They killed three of the wounded – two Northerners and a Georgian who were lying on the ground in front of the house under a locust tree. They also shot the brave Furguson in the left leg, fracturing both bones. They immediately began to load again, and we believing that it was their intention to murder us, rushed into the house and determined to defend ourselves. There were about ten or twelve privates who had assisted the wounded to this place, who had retained their arms. They fired upon the enemy from the doors and windows, killing their captain and four privates and put the whole to flight.

This captain it seems was a lawyer residing a few miles from Petersburg, Virginia.

As soon as they had left, Dr. Furguson was placed, with two others, into an ambulance, and we started for Sudley’s church or Bull Run, but were soon surrounded by 200 or 300 of the F. F. V., or black horse cavalry, who riddled our ambulances with bullets. They then ordered us to follow them, and we were taken to Manassas Junction. We earnestly begged them to permit us to stay with the wounded, who we knew were on the field of battle, but they informed us we must first see the General Commanding.

We arrived at Manassas Junction at nine or ten o’clock, P. M., and were immediately sent into the hospitals, that were then being prepared for the reception of the wounded.

We worked all night. Next morning we were waited upon by an aid of General Beauregard who presented us with a written parole which we refused to sign on the following grounds: 1st. That Surgeons who voluntarily remained on the battle field were never made or retained as prisoners of war.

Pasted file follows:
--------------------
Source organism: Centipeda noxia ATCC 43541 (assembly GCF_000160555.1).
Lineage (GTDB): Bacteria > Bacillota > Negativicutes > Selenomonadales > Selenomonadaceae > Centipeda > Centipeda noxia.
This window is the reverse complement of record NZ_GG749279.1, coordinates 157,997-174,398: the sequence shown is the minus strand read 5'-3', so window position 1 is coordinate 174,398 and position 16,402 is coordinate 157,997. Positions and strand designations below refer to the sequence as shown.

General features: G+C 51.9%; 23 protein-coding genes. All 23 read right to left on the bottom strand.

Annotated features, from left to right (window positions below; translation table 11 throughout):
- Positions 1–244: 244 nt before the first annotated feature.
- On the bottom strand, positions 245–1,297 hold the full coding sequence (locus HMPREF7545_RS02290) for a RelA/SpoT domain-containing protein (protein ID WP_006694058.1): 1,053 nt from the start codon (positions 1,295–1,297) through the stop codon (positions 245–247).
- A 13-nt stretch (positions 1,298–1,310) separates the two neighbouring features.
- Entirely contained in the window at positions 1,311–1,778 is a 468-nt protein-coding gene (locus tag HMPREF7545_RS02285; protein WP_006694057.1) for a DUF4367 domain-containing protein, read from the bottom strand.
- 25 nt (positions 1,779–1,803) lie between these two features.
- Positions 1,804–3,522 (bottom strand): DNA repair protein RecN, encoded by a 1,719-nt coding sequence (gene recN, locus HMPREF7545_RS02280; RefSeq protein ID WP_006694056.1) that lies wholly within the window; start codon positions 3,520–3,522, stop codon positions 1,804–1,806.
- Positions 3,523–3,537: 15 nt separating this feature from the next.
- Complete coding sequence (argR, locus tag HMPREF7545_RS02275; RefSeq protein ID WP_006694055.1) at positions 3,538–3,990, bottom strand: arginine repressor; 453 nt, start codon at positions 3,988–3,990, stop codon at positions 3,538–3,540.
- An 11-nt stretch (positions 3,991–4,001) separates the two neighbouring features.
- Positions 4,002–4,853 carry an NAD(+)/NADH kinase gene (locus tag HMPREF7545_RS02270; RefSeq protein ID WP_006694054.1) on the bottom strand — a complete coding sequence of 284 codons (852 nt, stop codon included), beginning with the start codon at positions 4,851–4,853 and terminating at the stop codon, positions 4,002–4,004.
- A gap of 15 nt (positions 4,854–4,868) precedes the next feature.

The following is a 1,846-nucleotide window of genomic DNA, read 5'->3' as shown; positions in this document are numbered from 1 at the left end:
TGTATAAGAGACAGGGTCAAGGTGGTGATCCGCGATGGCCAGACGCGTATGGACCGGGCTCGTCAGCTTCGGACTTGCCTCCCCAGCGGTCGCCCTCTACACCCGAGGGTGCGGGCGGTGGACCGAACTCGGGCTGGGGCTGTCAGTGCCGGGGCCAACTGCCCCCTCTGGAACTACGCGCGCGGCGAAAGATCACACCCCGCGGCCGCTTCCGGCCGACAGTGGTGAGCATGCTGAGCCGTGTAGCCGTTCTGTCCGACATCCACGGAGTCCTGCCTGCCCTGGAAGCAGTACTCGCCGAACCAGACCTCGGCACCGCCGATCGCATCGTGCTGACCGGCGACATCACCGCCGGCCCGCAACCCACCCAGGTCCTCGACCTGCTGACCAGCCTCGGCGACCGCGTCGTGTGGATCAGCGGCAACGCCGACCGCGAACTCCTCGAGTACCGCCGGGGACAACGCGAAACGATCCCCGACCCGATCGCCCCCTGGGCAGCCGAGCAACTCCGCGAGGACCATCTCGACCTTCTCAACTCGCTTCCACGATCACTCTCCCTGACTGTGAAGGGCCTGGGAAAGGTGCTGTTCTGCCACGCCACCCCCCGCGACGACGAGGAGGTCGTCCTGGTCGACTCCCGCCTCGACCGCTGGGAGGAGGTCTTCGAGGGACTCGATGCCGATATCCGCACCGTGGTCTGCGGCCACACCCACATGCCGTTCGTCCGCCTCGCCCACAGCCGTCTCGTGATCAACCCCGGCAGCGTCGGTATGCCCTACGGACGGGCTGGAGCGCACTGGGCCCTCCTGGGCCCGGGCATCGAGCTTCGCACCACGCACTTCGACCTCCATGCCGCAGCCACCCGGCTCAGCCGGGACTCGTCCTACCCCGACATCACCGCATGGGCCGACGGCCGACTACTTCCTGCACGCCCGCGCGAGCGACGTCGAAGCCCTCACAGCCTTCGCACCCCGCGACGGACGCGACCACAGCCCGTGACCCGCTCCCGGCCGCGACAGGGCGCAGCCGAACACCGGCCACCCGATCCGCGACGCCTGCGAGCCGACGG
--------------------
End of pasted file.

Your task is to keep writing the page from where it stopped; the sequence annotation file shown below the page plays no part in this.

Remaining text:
2d. That the parole was not even such a one as is generally given to prisoners of war, as there was no provision in it for a release from the parole or an exchange.

After further consultation we concluded not to sign any parole, and informed them of our decision, and told them that if the wounded were neglected, the responsibility would fall upon them. Shortly afterwards we were taken before Gen. Beauregard who heard our reasons for refusing the parole. He then informed us that he would put us on verbal parole that we would not escape. We then returned to our respective duties. Out of 28 Surgeons, only five signed the parole. However it is proper to say that the Secretary of War (Walker) did not insist upon the original parole given to these surgeons and gave the regular parole.

We stayed at Manassas two days, when we were informed that they desired us to go to Richmond to prepare hospitals for our wounded. On our arrival at Richmond we were set to work to cleanse two large five story brick tobacco factories for that purpose.

In a few days our wounded began to arrive, and we continued to receive them until both buildings were completely filled.

The poor fellows were brought to us in a most shocking condition. They had been thrown into cattle cars, without straw or hay for bedding – those with broken and amputated limbs must have suffered most terribly. The fractured limbs had not been placed in splints in the majority of cases, and the bones generally had worked their way through the wound and protruded through. The cases of amputation was still worse. The sutures had cut through the flesh leaving the muscles and bones bare, and the majority of wounds were alive with maggots – almost every case of amputation resulted fatally.

The wounded at Richmond were not furnished with any blankets or clothing, and very little medicine – a few cots were furnished for the worst cases. There was at one time one hundred and twenty cases of fever in the hospital under my charge, and three fourths of them had to lie on the bare floor.